Triple Crown Near Misses

The Triple Crown of Thoroughbred Racing consists of three races: the Kentucky Derby, the Preakness Stakes and the Belmont Stakes.

Only 12 horses have won the elusive Triple Crown, the greatest accomplishment in thoroughbred racing.  The grueling schedule of three races in five weeks over longer distances than most horses have previously run is probably the most difficult task a thoroughbred will ever face.  Forty-seven horses have won two of three Triple Crown races but only 23 won both the Kentucky Derby and Preakness — putting themselves in position to capture the Crown — only to fail in the Belmont Stakes.

Winning the Belmont Stakes and completing the Triple Crown is the difference between becoming a legend and just another horse that fell short of history.  First accomplished by Sir Barton in 1919, three horses captured the Crown in the 1930s, and four completed the feat in the 1940s.  Since 1948, only four horses have won the Triple Crown.  Secretariat, arguably the greatest horse of all time, did it in 1973, setting track records in each event that still stand today.  The only back-to-back winners were Seattle Slew and Affirmed in 1977 and 1978, respectively.  Following Affirmed’s win in ’78, the Sport of Kings endured its longest Triple Crown drought — 37 years — until American Pharoah ended it with his historic performance in 2015.

The Belmont Stakes is held five weeks after the Kentucky Derby and three weeks after the Preakness Stakes.  Nicknamed The Test of Champions, it is, at one-and-a-half miles, the longest and most grueling of the Triple Crown races.  Eight times Triple Crown hopefuls have entered the Belmont and finished second.  Perhaps the most heartbreaking came in 1998, when Real Quiet lost to Victory Gallop by a nose in the final stride of the race.  It remains the closest finish [four inches] in Belmont history.

Pensive was the first horse to win the first two legs of the Triple Crown and lose the third.  In 1944, the bright chestnut stallion blazed to easy victories at Churchill Downs and Pimlico.  At the Belmont — which had just upped its purse to $ 50,000 – Pensive was in the lead when Bounding Home took the race by less than half a length.  Following his loss at Belmont, Pensive – whose son and grandson later won the Kentucky Derby — lost all eight of his final starts.

After breezing to victory in the 1958 Derby and Preakness, Tim Tam was the odds-on favorite to win the Triple Crown.  Racing for Calumet Farm, the dark bay stallion had a commanding lead before fracturing a sesamoid bone and hobbling the last yards across the finish line in second place.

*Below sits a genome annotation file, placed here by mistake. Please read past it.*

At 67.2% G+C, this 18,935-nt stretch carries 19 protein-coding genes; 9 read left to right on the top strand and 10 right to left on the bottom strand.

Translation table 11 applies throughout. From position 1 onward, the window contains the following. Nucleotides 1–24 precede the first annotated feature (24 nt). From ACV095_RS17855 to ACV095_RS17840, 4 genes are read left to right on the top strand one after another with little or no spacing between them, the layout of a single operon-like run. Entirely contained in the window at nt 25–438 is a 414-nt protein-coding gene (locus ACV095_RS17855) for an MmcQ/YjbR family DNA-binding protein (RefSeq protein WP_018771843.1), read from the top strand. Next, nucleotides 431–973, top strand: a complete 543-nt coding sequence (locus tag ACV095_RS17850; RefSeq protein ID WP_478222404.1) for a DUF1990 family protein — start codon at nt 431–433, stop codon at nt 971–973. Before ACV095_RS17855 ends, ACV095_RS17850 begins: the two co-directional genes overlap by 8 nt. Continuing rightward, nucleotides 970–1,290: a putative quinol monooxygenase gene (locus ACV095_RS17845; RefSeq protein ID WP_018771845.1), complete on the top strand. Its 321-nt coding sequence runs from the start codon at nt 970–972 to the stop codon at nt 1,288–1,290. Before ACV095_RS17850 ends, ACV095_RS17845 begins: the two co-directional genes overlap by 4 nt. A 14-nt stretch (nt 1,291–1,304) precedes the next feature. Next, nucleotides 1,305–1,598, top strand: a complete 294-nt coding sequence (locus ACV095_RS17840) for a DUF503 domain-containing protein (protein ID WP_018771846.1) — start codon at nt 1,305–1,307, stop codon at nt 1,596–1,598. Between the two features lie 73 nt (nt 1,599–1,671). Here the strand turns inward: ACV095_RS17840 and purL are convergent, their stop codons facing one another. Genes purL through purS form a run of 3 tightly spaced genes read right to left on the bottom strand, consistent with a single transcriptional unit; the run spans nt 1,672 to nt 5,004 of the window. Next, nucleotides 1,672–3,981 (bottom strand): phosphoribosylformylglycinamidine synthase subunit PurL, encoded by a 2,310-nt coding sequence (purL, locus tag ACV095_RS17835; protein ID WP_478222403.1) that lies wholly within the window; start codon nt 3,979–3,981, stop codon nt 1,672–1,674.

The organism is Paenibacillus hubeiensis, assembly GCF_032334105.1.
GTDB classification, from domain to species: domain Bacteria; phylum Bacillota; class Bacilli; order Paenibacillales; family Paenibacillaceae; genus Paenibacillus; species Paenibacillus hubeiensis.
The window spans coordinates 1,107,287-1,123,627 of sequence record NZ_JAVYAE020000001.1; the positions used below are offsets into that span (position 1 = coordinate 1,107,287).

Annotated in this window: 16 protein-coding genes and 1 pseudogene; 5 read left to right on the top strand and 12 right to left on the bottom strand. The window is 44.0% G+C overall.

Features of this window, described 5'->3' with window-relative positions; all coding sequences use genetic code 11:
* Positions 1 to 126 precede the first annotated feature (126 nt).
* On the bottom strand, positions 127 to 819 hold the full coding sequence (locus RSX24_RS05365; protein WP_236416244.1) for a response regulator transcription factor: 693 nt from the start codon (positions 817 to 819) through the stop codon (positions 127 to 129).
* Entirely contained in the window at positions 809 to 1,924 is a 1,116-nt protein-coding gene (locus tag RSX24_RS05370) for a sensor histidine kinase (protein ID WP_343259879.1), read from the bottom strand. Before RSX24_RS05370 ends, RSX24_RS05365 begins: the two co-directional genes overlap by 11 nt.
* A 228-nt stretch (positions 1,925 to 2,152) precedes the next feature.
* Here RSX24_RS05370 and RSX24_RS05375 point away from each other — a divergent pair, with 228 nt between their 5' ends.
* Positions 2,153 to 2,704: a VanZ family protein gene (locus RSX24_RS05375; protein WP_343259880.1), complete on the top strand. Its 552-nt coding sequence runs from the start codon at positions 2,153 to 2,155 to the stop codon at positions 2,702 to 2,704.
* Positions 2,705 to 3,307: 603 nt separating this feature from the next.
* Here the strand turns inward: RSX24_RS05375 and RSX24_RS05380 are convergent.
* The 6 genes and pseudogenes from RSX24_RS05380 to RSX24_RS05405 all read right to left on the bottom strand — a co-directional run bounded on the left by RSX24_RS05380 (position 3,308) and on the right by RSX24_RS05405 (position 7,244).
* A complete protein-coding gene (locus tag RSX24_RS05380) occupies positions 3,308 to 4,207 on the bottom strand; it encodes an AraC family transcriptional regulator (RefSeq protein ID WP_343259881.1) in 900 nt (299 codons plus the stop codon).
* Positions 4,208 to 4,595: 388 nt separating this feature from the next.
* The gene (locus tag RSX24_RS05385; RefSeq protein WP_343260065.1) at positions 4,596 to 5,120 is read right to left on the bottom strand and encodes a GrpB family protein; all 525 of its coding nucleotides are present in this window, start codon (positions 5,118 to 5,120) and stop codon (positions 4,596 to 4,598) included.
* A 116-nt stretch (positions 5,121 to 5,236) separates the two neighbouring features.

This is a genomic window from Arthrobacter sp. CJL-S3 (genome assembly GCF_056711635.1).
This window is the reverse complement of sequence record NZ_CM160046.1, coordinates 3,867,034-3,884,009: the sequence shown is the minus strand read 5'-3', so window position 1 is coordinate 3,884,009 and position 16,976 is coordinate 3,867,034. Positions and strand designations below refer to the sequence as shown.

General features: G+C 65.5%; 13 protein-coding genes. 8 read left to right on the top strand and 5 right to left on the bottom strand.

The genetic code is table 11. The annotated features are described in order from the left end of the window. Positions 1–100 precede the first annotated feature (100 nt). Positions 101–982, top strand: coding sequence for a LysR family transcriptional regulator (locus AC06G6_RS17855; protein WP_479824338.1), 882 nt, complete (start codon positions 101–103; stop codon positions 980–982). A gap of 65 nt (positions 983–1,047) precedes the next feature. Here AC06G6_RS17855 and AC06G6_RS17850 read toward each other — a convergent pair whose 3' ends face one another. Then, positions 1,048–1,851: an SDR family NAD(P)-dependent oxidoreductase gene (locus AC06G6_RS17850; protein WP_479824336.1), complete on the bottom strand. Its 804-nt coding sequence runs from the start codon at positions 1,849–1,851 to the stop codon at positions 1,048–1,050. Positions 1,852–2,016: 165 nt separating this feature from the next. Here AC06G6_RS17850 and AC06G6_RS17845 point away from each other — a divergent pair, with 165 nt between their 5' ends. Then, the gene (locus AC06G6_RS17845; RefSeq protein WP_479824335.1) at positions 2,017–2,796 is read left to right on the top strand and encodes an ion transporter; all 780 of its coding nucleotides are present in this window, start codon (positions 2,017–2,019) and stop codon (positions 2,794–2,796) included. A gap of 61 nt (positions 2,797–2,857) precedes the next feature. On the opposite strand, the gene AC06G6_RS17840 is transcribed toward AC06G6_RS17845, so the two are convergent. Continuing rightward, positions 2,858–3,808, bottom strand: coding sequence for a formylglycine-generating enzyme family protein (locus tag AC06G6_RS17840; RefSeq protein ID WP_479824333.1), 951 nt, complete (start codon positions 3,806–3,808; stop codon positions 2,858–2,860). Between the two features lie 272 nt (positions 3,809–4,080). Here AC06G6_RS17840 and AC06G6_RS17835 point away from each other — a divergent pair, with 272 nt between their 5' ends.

Three horses that won the first two legs of the Crown never made it to the starting gate for the third.  Burgoo King [1932], Bold Venture [1936] and I’ll Have Another [2012] all failed to run in the Belmont due to injuries.  In 2008, Big Brown entered the Belmont as a prohibitive favorite, having won the first two legs of the Triple Crown impressively.  Sadly, he cracked a hoof and did not finish the race.

Two horses entered the Belmont Stakes undefeated.  Majestic Prince entered the 1969 Belmont having won nine in a row, but had strained a leg tendon while winning the Preakness.  The Prince needed rest, but the sport had not seen a Triple Crown winner in 21 years and pressure from the media to race him was intense.  The first horse in history to enter the Belmont undefeated finished second and never raced again.  With lineage that includes Secretariat, Man O’ War and War Admiral, Smarty Jones won the 100th running of the Kentucky Derby in 2004.  Two weeks later, he won the Preakness by a record 11 ½ lengths.  He entered the Belmont having won eight straight, and was the tenth horse since Affirmed in 1978 to have won the first two legs of the Triple Crown.  Before 120,139 – the largest crowd ever to see a sporting event in New York – the chestnut stallion set an early blistering pace, only to be overtaken by 36-1 longshot Birdstone to finish second.  It was the only time in his career that Smarty Jones was passed in a race.

In 1989, Sunday Silence won the Derby and Preakness over runner-up Easy Goer.  In the Belmont, Easy Goer roared past Sunday Silence on the turn for home and pulled away to win the second-fastest Belmont in history, behind Secretariat in 1973.

Forward Pass became the most controversial winner in Kentucky Derby history, after being declared the winner of the 1968 race as a result of the disqualification of Dancer’s Image for doping.  After winning the Preakness, Forward Pass had a chance to claim the Triple Crown.  As the Belmont approached, the Derby controversy raged on, and many fans and experts felt the bay stallion would be an illegitimate champion.  The debate ended when Stage Door Johnny, a distance horse who had sat out the Derby and Preakness, beat Forward Pass by a length-and-a-half.  Stage Door Johnny was later voted 1968 Horse of the Year.

In 1999, Charismatic was a 31-1 longshot in the 125th Kentucky Derby.  He held off a late charge by Menifee to win by a head, then beat Menifee again at the Preakness two weeks later.  At the Belmont, the chestnut colt looked like he was going to become the first Triple Crown winner in 21 years, taking the lead in the final furlong.  With an eighth of a mile to go, Charismatic fractured his foreleg in multiple places.  Jockey Chris Antley eased him up, dismounting right after the finish line and cradling the colt’s left front leg until help arrived.  Antley’s actions probably saved Charismatic’s life, and he underwent surgery the next day.  Charismatic finished third at the Belmont and never raced again.  The footage of a tearful Antley holding his horse was selected as the 1999 National Thoroughbred Racing Association Moment of the Year.